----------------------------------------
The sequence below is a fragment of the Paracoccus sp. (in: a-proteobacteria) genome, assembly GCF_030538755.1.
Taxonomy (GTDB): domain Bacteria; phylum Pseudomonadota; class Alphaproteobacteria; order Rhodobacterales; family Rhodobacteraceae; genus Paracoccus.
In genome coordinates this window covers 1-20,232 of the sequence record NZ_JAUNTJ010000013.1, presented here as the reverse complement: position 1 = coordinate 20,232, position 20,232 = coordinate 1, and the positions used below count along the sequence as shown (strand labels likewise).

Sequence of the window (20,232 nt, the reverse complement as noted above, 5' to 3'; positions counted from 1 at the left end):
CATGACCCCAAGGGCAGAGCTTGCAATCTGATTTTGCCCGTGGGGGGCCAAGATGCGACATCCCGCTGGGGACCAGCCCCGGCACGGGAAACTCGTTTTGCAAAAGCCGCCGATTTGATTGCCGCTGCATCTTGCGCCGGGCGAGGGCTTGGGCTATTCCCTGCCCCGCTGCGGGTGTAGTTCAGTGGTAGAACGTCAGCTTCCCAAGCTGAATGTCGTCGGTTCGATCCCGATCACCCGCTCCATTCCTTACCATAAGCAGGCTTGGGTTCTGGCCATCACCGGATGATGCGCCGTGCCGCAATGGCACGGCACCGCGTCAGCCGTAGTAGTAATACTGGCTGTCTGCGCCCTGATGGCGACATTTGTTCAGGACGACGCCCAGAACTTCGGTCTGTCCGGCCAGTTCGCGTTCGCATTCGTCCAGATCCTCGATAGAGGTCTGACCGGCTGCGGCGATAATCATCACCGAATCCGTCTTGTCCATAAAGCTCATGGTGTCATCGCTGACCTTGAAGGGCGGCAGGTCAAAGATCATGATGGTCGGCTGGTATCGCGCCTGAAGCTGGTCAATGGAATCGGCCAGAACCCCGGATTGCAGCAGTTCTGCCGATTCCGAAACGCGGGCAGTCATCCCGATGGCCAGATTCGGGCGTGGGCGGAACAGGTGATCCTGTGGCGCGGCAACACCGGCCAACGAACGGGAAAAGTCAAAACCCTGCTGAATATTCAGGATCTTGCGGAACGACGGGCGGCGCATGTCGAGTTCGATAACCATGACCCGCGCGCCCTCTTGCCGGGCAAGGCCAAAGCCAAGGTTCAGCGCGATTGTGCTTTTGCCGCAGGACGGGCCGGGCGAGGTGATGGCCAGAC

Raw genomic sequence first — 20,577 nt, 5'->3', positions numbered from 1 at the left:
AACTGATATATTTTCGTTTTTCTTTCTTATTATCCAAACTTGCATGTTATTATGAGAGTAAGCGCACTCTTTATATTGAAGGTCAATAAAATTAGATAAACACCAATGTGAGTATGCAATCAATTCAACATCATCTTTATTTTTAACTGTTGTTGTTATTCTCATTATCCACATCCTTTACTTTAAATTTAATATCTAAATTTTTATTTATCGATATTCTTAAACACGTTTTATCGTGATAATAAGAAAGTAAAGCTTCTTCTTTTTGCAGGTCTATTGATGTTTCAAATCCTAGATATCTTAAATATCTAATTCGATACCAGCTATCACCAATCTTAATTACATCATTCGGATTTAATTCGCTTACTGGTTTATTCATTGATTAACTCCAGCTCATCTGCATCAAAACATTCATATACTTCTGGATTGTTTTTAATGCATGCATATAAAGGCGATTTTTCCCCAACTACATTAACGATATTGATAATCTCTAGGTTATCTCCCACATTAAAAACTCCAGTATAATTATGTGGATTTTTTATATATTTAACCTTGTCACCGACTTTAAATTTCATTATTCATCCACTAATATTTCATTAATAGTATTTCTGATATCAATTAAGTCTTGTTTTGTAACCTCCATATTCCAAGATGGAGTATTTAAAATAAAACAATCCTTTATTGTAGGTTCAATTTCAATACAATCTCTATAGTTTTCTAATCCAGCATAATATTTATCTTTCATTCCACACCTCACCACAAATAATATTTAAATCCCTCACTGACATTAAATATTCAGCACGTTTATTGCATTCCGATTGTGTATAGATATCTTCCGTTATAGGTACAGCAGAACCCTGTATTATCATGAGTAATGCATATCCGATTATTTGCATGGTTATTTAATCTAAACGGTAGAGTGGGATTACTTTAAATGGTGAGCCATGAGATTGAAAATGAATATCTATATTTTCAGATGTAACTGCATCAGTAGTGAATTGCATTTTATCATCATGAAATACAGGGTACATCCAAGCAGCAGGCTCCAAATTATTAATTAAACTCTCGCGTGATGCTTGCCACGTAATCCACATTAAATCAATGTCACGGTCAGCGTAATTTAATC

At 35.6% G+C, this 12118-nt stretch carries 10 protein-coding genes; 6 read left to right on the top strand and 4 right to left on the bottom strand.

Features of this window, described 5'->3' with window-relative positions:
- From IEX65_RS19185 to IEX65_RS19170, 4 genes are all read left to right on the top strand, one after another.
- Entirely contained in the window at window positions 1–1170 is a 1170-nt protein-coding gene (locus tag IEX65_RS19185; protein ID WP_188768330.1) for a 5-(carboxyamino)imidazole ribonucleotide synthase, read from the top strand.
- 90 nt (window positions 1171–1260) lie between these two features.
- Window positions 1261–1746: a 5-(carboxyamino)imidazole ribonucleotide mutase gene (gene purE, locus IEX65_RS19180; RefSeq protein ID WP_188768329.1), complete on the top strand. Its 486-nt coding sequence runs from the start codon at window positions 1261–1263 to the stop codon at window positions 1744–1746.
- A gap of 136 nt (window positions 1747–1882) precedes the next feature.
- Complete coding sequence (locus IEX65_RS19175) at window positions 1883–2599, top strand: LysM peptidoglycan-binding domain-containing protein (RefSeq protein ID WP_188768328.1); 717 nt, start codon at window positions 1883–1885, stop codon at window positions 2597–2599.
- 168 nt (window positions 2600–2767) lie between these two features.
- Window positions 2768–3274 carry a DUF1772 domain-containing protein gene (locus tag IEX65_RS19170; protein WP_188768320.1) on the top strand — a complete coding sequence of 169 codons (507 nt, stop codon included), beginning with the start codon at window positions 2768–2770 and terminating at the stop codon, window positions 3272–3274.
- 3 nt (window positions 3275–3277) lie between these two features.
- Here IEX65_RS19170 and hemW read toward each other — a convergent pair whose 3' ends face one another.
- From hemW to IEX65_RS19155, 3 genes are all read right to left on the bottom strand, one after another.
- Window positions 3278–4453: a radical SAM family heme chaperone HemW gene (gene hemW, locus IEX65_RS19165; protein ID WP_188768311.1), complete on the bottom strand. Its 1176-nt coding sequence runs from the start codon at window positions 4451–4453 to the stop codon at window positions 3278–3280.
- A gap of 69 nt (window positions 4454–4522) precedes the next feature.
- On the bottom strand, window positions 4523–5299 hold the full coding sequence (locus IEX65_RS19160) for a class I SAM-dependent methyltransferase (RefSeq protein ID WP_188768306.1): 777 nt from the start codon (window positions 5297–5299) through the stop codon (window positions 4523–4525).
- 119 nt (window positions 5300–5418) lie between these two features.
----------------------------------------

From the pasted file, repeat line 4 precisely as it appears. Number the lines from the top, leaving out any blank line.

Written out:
Sequence of the window (20,232 nt, the reverse complement as noted above, 5' to 3'; positions counted from 1 at the left end):